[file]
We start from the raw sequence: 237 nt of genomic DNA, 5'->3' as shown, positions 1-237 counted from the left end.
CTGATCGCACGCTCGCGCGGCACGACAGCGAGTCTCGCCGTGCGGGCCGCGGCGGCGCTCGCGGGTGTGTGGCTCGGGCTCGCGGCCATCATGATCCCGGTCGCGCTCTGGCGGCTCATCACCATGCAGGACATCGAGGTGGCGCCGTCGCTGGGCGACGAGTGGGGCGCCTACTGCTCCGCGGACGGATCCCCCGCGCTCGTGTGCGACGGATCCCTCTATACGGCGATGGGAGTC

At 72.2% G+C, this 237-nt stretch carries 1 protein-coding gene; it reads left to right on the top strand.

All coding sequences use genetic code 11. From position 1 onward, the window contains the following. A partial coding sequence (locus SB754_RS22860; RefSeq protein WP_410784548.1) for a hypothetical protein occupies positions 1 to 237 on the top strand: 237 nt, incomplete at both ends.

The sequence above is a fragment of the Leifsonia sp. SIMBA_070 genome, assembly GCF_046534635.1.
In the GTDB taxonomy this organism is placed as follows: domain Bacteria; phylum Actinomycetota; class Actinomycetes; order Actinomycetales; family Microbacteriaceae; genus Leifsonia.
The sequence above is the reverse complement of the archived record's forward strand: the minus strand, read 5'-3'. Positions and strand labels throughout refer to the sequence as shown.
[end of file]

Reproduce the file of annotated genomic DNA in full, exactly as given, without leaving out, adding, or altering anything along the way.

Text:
We start from the raw sequence: 237 nt of genomic DNA, 5'->3' as shown, positions 1-237 counted from the left end.
CTGATCGCACGCTCGCGCGGCACGACAGCGAGTCTCGCCGTGCGGGCCGCGGCGGCGCTCGCGGGTGTGTGGCTCGGGCTCGCGGCCATCATGATCCCGGTCGCGCTCTGGCGGCTCATCACCATGCAGGACATCGAGGTGGCGCCGTCGCTGGGCGACGAGTGGGGCGCCTACTGCTCCGCGGACGGATCCCCCGCGCTCGTGTGCGACGGATCCCTCTATACGGCGATGGGAGTC

At 72.2% G+C, this 237-nt stretch carries 1 protein-coding gene; it reads left to right on the top strand.

All coding sequences use genetic code 11. From position 1 onward, the window contains the following. A partial coding sequence (locus SB754_RS22860; RefSeq protein WP_410784548.1) for a hypothetical protein occupies positions 1 to 237 on the top strand: 237 nt, incomplete at both ends.

The sequence above is a fragment of the Leifsonia sp. SIMBA_070 genome, assembly GCF_046534635.1.
In the GTDB taxonomy this organism is placed as follows: domain Bacteria; phylum Actinomycetota; class Actinomycetes; order Actinomycetales; family Microbacteriaceae; genus Leifsonia.
The sequence above is the reverse complement of the archived record's forward strand: the minus strand, read 5'-3'. Positions and strand labels throughout refer to the sequence as shown.